No Freedom ‘till we are all Free: Voices of the LGBTI community

Photo by Charles HaynesCC BY-SA 2.0. Colourful Demonstrations like these are held all over the world in support of LGBTI rights. However, in many places these kinds of parades are still completely impossible

First they came for the Socialists, and I did not speak out—
Because I was not a Socialist.

Then they came for the Trade Unionists, and I did not speak out—
Because I was not a Trade Unionist.

Then they came for the Jews, and I did not speak out—
Because I was not a Jew.

Then they came for me—and there was no one left to speak for me

This statement by Anti Nazi Pastor Martin Niemöller hinges on how crucial it is to speak out against all forms of injustices without sacrificing some oppressed groups. When we fail to include in our peace building agendas the needs of groups we don’t identify ourselves with, we risk recreating the very marginalisation that we are fighting against. Yet Lesbian Gay Bisexual Transgender and Intersex (LGBTI) persons continue to be at the receiving end.

In Africa, 38 countries have a gamut of laws that criminalise homosexual behaviour. The continent is witnessing a spate of homophobic and transphobic legislation being enacted by states under the influence of the western conservative Pentecostal churches unleashing anti-LGBT theology. This has seen an upsurge in violations of LGBT person’s human rights by both state and non-state actors.

As power dynamics take centre stage, there is no doubt that in societies polarised along political, racial, and gender lines, those in position of less power become easy targets. The weakest link at the bottom of the chain in most instances are LGBTI people who they bear the brunt of injustices in cases where wars are often perpetrated on their bodies in both private and public spheres.

At the core of the injustices perpetrated against the LGBT community, is the socially constructed nature of gender that dictates certain rigid norms and roles that are deemed acceptable. Gender is dichotomised into male and female, and individuals are expected to occupy one or the other and exhibit the associated characteristics. The existence of these norms engenders discrimination, as those who do not conform are ostracised and vilified for not fitting into the hetero-norm and going against the grain of patriarchy.

The prevalence of these norms in all spaces of society means that those who reject confinement to constructs of femininity and masculinity are susceptible to marginalisation and violence even in groups which are often considered ‘safe spaces’, and among those striving against injustice. It is therefore important, if we are to rid our societies and movements of violence that we analyse our understanding of gender, power, and justice, as well as our own power and privilege, and how these are at play even in our organising. This helps us acknowledge how we are sometimes both perpetrators, witnesses and victims of violence, and that by remaining silent or reinforcing stereotypes and excluding sexual minority groups from our movements we abet their marginalisation. In our quest for emancipation when we silence or ignore voices of LGBTI persons we become part of the system that oppresses. As the late Pan Africanist, Steve Biko said; the oppressed aspires to be the oppressor.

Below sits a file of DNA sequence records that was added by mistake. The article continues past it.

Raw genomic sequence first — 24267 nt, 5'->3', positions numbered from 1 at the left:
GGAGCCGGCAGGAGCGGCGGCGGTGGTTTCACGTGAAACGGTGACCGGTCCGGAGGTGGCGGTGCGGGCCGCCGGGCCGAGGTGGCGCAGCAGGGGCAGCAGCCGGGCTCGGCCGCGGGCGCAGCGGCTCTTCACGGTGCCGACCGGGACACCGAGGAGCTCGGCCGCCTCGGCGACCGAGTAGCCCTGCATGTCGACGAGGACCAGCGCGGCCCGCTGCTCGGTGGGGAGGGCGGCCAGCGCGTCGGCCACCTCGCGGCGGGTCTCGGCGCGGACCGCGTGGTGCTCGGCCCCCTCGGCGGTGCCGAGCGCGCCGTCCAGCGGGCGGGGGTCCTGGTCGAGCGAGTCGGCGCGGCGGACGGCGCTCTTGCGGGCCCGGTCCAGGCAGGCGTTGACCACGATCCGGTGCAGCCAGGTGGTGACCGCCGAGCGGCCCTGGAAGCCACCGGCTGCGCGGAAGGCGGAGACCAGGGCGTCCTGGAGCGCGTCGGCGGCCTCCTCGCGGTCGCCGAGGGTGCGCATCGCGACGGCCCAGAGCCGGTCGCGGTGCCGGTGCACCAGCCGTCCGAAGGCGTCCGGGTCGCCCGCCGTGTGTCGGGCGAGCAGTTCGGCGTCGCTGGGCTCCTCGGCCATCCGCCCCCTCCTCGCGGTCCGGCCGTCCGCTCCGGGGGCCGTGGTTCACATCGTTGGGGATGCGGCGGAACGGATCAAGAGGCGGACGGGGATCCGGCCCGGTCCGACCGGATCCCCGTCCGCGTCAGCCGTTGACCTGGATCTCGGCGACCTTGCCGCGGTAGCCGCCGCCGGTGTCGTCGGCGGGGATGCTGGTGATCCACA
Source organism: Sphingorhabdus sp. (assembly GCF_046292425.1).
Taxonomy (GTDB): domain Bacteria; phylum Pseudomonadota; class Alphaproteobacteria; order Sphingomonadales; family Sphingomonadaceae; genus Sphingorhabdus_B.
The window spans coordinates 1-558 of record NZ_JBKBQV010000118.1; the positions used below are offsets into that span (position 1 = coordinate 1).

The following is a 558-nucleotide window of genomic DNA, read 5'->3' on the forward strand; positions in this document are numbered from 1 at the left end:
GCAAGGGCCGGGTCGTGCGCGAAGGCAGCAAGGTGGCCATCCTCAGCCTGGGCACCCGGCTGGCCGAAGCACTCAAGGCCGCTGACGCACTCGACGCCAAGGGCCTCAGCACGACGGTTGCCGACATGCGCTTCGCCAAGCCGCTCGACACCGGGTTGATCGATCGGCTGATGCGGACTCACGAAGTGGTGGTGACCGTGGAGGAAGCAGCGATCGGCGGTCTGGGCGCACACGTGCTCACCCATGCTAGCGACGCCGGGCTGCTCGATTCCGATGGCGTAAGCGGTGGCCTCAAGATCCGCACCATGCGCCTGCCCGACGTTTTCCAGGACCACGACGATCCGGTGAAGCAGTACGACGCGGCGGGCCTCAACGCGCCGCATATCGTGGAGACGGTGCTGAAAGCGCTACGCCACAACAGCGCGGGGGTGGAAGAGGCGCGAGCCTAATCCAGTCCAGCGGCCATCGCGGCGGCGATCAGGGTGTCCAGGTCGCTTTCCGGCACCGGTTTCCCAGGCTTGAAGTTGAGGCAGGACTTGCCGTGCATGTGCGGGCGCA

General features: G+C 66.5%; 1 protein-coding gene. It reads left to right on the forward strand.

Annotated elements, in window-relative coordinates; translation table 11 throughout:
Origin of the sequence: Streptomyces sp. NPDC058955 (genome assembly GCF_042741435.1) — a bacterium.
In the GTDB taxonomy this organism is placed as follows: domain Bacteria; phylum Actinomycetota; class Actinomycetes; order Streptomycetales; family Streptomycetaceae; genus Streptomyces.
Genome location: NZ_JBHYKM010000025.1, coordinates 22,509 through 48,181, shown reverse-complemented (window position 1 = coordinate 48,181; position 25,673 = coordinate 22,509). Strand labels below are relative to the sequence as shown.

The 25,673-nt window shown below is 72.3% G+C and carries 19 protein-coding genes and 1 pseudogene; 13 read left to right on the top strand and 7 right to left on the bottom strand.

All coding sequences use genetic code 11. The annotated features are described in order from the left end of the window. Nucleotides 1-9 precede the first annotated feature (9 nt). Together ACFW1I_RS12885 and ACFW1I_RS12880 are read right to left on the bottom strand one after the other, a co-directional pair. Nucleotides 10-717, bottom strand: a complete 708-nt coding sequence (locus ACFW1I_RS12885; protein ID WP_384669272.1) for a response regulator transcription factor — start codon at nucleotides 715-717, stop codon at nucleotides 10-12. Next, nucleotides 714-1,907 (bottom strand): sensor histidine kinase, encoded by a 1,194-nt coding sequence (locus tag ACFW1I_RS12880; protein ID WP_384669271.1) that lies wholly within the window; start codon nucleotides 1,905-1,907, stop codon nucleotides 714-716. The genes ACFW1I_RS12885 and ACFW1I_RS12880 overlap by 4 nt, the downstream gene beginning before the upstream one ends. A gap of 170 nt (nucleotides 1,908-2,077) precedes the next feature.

Creating peace is about building societies where all of us feel safe and sense of affinity, so peace is intimately connected with struggling against power structures and norms that limit, marginalise and oppress us wherever we find them – in the systems we are opposing as well as within our own movements.

We can do this by:

  • Recognising that although patriarchy and other power structures set limits for all of us, these power structures value some lives and bodies more than others and oppress us in different ways. (2nd edition: WRI handbook on non-violent campaigns) Taking a gendered perspective in our peacebuilding work, and understanding that violence takes many forms and is made possible by the existence of unequal power relations, of which gender is one of them. With a gender lens we can understand how violence, gender and power relations are mutually constituted in all spheres and how different forms of violence are gendered. (2nd edition: WRI handbook on non-violent campaigns)
  • Checking whose voice is listened to, who is ignored, who feels left out and how everyone can feel valued and respected. The cornerstone of building movements relies on integrating people from different struggles and ensuring that individuals feel valued and can equally contribute.
  • Being mindful of our language, prejudices, privileges and assumptions we make regarding e.g. people’s gender when organising.

Ultimately we strengthen movements by delving on inclusion rather than exclusion of silenced and marginalised groups. We constantly need to question, challenge and take cognisance of the intersections of direct, structural and cultural violence and how these exacerbate the subjugation of LGBTI groups and individuals and ensure that we do not reinforce oppressive systems.

It behoves us to actively promote gender tolerance in our organising and our interactions with various groups of people, bearing in mind that when fail to acknowledge each other’s realities’ we simply become the oppressor.

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